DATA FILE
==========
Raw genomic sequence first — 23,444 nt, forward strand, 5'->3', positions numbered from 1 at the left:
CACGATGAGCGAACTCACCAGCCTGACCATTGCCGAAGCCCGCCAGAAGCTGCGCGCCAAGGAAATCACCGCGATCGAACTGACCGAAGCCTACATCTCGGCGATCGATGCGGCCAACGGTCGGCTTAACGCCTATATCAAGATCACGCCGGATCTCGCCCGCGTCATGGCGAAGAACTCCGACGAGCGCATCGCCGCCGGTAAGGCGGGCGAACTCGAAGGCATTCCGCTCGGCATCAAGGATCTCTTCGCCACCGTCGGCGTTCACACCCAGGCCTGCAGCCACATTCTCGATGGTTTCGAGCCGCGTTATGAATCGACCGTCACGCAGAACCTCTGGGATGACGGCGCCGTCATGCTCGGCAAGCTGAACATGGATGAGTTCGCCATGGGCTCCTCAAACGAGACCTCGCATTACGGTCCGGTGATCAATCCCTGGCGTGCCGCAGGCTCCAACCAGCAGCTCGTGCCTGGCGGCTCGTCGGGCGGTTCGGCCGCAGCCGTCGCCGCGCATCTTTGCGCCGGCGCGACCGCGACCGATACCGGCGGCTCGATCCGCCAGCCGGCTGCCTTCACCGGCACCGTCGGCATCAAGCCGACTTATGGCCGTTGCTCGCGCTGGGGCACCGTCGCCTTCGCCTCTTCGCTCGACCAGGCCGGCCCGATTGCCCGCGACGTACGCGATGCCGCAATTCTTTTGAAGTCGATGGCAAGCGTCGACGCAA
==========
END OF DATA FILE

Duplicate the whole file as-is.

Raw genomic sequence first — 23,444 nt, forward strand, 5'->3', positions numbered from 1 at the left:
CACGATGAGCGAACTCACCAGCCTGACCATTGCCGAAGCCCGCCAGAAGCTGCGCGCCAAGGAAATCACCGCGATCGAACTGACCGAAGCCTACATCTCGGCGATCGATGCGGCCAACGGTCGGCTTAACGCCTATATCAAGATCACGCCGGATCTCGCCCGCGTCATGGCGAAGAACTCCGACGAGCGCATCGCCGCCGGTAAGGCGGGCGAACTCGAAGGCATTCCGCTCGGCATCAAGGATCTCTTCGCCACCGTCGGCGTTCACACCCAGGCCTGCAGCCACATTCTCGATGGTTTCGAGCCGCGTTATGAATCGACCGTCACGCAGAACCTCTGGGATGACGGCGCCGTCATGCTCGGCAAGCTGAACATGGATGAGTTCGCCATGGGCTCCTCAAACGAGACCTCGCATTACGGTCCGGTGATCAATCCCTGGCGTGCCGCAGGCTCCAACCAGCAGCTCGTGCCTGGCGGCTCGTCGGGCGGTTCGGCCGCAGCCGTCGCCGCGCATCTTTGCGCCGGCGCGACCGCGACCGATACCGGCGGCTCGATCCGCCAGCCGGCTGCCTTCACCGGCACCGTCGGCATCAAGCCGACTTATGGCCGTTGCTCGCGCTGGGGCACCGTCGCCTTCGCCTCTTCGCTCGACCAGGCCGGCCCGATTGCCCGCGACGTACGCGATGCCGCAATTCTTTTGAAGTCGATGGCAAGCGTCGACGCAA